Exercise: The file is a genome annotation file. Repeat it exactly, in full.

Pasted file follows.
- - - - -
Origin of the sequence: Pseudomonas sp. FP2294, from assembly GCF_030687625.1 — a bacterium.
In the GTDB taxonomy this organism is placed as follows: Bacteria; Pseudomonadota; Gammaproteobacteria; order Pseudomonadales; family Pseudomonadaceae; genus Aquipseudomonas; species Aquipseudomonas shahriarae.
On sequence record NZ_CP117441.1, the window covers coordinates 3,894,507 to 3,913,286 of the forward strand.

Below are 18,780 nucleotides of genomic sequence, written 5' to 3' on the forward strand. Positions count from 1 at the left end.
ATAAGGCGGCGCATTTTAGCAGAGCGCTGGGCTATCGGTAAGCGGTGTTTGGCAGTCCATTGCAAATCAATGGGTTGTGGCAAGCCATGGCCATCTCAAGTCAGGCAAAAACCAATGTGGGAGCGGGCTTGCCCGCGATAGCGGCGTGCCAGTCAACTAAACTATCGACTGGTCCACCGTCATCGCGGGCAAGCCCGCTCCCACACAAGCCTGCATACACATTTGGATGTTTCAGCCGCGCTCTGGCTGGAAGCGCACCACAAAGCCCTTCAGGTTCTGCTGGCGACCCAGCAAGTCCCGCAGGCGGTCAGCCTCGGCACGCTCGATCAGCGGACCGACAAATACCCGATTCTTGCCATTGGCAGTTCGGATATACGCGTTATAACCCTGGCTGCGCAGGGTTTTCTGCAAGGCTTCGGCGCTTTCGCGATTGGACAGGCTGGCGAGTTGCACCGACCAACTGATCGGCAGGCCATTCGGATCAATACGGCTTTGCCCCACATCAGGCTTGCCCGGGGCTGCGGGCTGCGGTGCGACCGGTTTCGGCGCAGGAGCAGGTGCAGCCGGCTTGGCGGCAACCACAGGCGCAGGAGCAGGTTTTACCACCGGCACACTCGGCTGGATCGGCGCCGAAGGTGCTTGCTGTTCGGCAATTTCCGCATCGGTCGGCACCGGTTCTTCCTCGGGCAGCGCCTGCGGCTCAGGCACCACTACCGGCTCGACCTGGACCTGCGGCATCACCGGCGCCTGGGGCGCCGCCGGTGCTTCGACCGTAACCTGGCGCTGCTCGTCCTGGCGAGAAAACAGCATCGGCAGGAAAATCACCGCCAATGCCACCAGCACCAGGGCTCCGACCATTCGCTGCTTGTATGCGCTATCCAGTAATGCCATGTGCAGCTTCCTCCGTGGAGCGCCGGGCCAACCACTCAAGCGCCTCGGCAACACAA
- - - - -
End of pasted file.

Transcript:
Origin of the sequence: Pseudomonas sp. FP2294, from assembly GCF_030687625.1 — a bacterium.
In the GTDB taxonomy this organism is placed as follows: Bacteria; Pseudomonadota; Gammaproteobacteria; order Pseudomonadales; family Pseudomonadaceae; genus Aquipseudomonas; species Aquipseudomonas shahriarae.
On sequence record NZ_CP117441.1, the window covers coordinates 3,894,507 to 3,913,286 of the forward strand.

Below are 18,780 nucleotides of genomic sequence, written 5' to 3' on the forward strand. Positions count from 1 at the left end.
ATAAGGCGGCGCATTTTAGCAGAGCGCTGGGCTATCGGTAAGCGGTGTTTGGCAGTCCATTGCAAATCAATGGGTTGTGGCAAGCCATGGCCATCTCAAGTCAGGCAAAAACCAATGTGGGAGCGGGCTTGCCCGCGATAGCGGCGTGCCAGTCAACTAAACTATCGACTGGTCCACCGTCATCGCGGGCAAGCCCGCTCCCACACAAGCCTGCATACACATTTGGATGTTTCAGCCGCGCTCTGGCTGGAAGCGCACCACAAAGCCCTTCAGGTTCTGCTGGCGACCCAGCAAGTCCCGCAGGCGGTCAGCCTCGGCACGCTCGATCAGCGGACCGACAAATACCCGATTCTTGCCATTGGCAGTTCGGATATACGCGTTATAACCCTGGCTGCGCAGGGTTTTCTGCAAGGCTTCGGCGCTTTCGCGATTGGACAGGCTGGCGAGTTGCACCGACCAACTGATCGGCAGGCCATTCGGATCAATACGGCTTTGCCCCACATCAGGCTTGCCCGGGGCTGCGGGCTGCGGTGCGACCGGTTTCGGCGCAGGAGCAGGTGCAGCCGGCTTGGCGGCAACCACAGGCGCAGGAGCAGGTTTTACCACCGGCACACTCGGCTGGATCGGCGCCGAAGGTGCTTGCTGTTCGGCAATTTCCGCATCGGTCGGCACCGGTTCTTCCTCGGGCAGCGCCTGCGGCTCAGGCACCACTACCGGCTCGACCTGGACCTGCGGCATCACCGGCGCCTGGGGCGCCGCCGGTGCTTCGACCGTAACCTGGCGCTGCTCGTCCTGGCGAGAAAACAGCATCGGCAGGAAAATCACCGCCAATGCCACCAGCACCAGGGCTCCGACCATTCGCTGCTTGTATGCGCTATCCAGTAATGCCATGTGCAGCTTCCTCCGTGGAGCGCCGGGCCAACCACTCAAGCGCCTCGGCAACACAA